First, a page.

Reference : Interpolation schemes for geometrically exact beams: A motion approach
Scientific journals : Article
Engineering, computing & technology : Mechanical engineering
http://hdl.handle.net/2268/213367
Interpolation schemes for geometrically exact beams: A motion approach
English
Sonneville, Valentin mailto [University of Maryland > Aerospace Engineering > > >]
Bruls, Olivier mailto [Université de Liège > Département d'aérospatiale et mécanique > Laboratoire des Systèmes Multicorps et Mécatroniques >]
Bauchau, Olivier A. [University of Maryland > Aerospace Engineering > > >]
In press
International Journal for Numerical Methods in Engineering
Wiley
Yes (verified by ORBi)
International
0029-5981
1097-0207
Chichester
United Kingdom
[en] Finite element interpolation ; Geometrically exact beam ; Motion-based kinematics
[en] This paper focuses on the interpolation of the kinematic fields describing the configuration of geometrically exact beams, namely, the position and rotation fields. Two kinematic representations are investigated: the classical approach that treats the displacement and rotation fields separately and the motion approach that treats those two fields as a unit. The latter approach is found to be more consistent with the kinematic description of beams. Then, two finite element interpolation strategies are presented and contrasted. The first interpolates the displacement and rotation fields separately, whereas the second interpolates both fields as a unit, in a manner consistent with the motion approach. The performance of both strategies is evaluated in light of the fundamental requirements for the convergence of the finite element method: the ability to represent rigid-body motions and constant strain states. It is shown that the traditional uncoupled interpolation scheme for the position field approximates that based on the motion approach and that the coupling induced by the interpolation of motion yields superior convergence rates for the representation of constant strain states. This property is known to lead to finite elements that are less prone to the locking phenomenon.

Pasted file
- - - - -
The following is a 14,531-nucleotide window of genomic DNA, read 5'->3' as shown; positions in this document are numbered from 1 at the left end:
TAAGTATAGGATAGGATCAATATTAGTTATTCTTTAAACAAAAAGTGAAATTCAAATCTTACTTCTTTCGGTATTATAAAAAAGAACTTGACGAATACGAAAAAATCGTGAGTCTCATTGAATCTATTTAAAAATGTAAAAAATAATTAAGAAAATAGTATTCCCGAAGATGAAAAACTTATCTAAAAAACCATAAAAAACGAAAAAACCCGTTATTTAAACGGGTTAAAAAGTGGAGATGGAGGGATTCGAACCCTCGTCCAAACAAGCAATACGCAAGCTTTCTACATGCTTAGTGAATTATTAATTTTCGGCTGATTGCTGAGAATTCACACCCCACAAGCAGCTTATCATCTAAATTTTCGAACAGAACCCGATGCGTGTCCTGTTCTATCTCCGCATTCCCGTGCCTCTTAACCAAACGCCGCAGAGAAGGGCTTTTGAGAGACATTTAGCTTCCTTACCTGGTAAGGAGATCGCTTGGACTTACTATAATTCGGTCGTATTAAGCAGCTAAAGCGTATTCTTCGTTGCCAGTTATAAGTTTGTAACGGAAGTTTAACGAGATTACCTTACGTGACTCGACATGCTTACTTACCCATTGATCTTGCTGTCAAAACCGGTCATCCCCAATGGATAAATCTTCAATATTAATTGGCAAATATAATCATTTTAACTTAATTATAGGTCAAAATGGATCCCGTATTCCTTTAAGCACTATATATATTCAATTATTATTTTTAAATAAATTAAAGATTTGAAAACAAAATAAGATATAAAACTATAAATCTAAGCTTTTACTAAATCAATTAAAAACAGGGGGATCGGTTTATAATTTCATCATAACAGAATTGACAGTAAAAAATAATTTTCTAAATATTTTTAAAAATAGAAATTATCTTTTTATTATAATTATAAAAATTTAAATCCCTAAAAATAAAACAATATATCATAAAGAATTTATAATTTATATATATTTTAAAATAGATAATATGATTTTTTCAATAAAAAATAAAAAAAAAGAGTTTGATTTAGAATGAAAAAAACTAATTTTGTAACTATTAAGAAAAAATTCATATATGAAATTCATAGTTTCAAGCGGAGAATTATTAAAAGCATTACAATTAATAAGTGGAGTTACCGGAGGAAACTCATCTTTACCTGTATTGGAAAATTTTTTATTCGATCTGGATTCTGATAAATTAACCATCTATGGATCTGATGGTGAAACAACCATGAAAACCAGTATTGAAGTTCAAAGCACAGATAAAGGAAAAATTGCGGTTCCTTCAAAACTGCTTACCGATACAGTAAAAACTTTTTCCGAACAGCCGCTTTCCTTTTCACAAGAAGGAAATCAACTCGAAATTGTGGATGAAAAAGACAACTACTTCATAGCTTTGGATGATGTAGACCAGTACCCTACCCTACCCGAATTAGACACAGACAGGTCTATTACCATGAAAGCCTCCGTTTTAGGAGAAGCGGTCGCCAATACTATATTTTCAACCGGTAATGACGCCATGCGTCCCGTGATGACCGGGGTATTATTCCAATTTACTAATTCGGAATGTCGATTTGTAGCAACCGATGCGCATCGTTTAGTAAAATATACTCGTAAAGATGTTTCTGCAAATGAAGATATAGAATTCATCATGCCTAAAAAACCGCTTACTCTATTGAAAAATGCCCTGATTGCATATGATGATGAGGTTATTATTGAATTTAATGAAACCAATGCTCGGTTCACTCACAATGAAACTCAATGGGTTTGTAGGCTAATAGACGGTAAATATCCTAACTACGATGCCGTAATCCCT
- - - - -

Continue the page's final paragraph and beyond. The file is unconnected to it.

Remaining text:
Researchers ; Professionals ; Students
http://hdl.handle.net/2268/213367
10.1002/nme.5548

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